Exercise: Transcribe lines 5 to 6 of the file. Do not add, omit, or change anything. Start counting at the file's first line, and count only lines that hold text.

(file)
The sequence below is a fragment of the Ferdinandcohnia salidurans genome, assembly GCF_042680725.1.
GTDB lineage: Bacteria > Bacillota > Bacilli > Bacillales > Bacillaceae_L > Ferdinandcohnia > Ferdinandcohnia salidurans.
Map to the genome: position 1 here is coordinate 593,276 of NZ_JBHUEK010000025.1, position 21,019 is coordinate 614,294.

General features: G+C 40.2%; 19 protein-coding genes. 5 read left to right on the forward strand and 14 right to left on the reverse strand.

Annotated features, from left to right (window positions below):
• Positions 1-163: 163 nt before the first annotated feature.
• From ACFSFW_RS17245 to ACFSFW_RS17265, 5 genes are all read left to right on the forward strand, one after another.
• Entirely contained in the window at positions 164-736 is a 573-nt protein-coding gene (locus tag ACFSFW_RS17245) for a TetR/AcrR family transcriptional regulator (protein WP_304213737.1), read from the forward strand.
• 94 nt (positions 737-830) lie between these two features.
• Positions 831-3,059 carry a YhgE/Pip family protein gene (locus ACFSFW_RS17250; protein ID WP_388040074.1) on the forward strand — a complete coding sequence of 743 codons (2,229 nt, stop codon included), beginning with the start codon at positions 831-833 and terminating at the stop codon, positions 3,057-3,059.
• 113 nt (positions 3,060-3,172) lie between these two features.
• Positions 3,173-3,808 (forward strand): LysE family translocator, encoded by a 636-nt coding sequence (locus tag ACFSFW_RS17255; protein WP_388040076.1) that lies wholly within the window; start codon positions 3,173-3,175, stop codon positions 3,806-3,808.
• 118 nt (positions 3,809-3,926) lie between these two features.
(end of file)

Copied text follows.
Annotated features, from left to right (window positions below):
• Positions 1-163: 163 nt before the first annotated feature.